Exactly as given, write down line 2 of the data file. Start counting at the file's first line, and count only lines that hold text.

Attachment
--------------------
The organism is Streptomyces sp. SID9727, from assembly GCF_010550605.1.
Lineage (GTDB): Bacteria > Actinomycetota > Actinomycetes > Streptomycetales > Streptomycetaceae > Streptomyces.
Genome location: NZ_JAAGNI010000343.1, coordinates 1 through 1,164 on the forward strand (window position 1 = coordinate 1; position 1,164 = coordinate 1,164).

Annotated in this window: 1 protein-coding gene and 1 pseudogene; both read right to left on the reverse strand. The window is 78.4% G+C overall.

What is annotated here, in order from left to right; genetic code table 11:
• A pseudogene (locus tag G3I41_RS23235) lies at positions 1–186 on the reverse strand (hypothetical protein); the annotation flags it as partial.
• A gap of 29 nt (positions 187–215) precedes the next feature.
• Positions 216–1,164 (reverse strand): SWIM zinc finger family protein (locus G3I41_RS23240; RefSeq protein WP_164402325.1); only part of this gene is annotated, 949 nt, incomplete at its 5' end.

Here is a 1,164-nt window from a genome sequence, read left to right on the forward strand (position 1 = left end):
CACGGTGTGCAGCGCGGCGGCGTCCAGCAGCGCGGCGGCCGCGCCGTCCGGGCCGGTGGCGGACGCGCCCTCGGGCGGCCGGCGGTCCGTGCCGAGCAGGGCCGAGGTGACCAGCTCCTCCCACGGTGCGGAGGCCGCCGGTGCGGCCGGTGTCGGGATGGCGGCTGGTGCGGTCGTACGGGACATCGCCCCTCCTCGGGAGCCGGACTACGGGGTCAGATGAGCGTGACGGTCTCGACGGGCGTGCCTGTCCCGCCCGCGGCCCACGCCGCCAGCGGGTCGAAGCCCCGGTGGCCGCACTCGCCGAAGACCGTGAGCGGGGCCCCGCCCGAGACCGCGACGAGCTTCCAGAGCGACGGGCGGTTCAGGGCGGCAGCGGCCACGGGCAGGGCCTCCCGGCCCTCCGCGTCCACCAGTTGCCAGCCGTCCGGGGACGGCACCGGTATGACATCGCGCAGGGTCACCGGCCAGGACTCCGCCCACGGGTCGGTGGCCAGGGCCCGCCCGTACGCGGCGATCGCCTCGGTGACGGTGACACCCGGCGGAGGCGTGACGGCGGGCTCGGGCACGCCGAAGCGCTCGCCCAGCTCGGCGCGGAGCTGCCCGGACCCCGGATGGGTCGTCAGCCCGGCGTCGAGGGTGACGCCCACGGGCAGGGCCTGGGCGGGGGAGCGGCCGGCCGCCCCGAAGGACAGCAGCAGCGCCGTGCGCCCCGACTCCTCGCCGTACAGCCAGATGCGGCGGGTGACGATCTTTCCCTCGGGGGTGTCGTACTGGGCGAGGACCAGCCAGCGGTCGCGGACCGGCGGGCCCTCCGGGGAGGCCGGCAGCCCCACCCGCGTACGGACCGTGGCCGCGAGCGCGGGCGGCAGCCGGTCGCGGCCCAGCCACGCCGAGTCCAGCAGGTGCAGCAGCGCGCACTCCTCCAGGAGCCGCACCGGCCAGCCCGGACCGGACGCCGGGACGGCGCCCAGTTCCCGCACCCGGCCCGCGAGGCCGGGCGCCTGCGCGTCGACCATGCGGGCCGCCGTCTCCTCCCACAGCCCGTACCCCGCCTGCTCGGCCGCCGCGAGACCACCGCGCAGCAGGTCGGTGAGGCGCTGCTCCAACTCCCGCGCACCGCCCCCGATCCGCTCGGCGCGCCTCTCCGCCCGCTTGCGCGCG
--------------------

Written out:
Lineage (GTDB): Bacteria > Actinomycetota > Actinomycetes > Streptomycetales > Streptomycetaceae > Streptomyces.